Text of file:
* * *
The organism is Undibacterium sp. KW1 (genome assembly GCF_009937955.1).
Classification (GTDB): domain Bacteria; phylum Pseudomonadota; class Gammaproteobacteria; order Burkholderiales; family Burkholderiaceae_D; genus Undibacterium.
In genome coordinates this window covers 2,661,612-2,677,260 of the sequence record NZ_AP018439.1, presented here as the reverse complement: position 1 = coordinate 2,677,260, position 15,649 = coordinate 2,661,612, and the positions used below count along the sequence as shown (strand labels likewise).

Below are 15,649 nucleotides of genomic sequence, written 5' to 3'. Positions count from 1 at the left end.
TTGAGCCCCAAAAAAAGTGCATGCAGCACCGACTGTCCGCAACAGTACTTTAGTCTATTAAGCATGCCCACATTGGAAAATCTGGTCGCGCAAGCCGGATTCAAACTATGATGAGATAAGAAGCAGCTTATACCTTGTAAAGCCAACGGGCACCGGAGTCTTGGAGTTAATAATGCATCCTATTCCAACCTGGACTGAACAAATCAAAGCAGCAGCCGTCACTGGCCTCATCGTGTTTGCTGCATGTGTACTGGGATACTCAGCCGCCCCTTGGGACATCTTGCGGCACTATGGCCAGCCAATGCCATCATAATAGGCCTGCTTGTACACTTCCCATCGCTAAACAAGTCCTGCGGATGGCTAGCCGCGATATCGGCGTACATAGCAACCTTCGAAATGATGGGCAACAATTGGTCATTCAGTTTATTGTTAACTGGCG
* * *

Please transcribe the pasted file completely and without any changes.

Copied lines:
The organism is Undibacterium sp. KW1 (genome assembly GCF_009937955.1).
Classification (GTDB): domain Bacteria; phylum Pseudomonadota; class Gammaproteobacteria; order Burkholderiales; family Burkholderiaceae_D; genus Undibacterium.
In genome coordinates this window covers 2,661,612-2,677,260 of the sequence record NZ_AP018439.1, presented here as the reverse complement: position 1 = coordinate 2,677,260, position 15,649 = coordinate 2,661,612, and the positions used below count along the sequence as shown (strand labels likewise).

Below are 15,649 nucleotides of genomic sequence, written 5' to 3'. Positions count from 1 at the left end.
TTGAGCCCCAAAAAAAGTGCATGCAGCACCGACTGTCCGCAACAGTACTTTAGTCTATTAAGCATGCCCACATTGGAAAATCTGGTCGCGCAAGCCGGATTCAAACTATGATGAGATAAGAAGCAGCTTATACCTTGTAAAGCCAACGGGCACCGGAGTCTTGGAGTTAATAATGCATCCTATTCCAACCTGGACTGAACAAATCAAAGCAGCAGCCGTCACTGGCCTCATCGTGTTTGCTGCATGTGTACTGGGATACTCAGCCGCCCCTTGGGACATCTTGCGGCACTATGGCCAGCCAATGCCATCATAATAGGCCTGCTTGTACACTTCCCATCGCTAAACAAGTCCTGCGGATGGCTAGCCGCGATATCGGCGTACATAGCAACCTTCGAAATGATGGGCAACAATTGGTCATTCAGTTTATTGTTAACTGGCG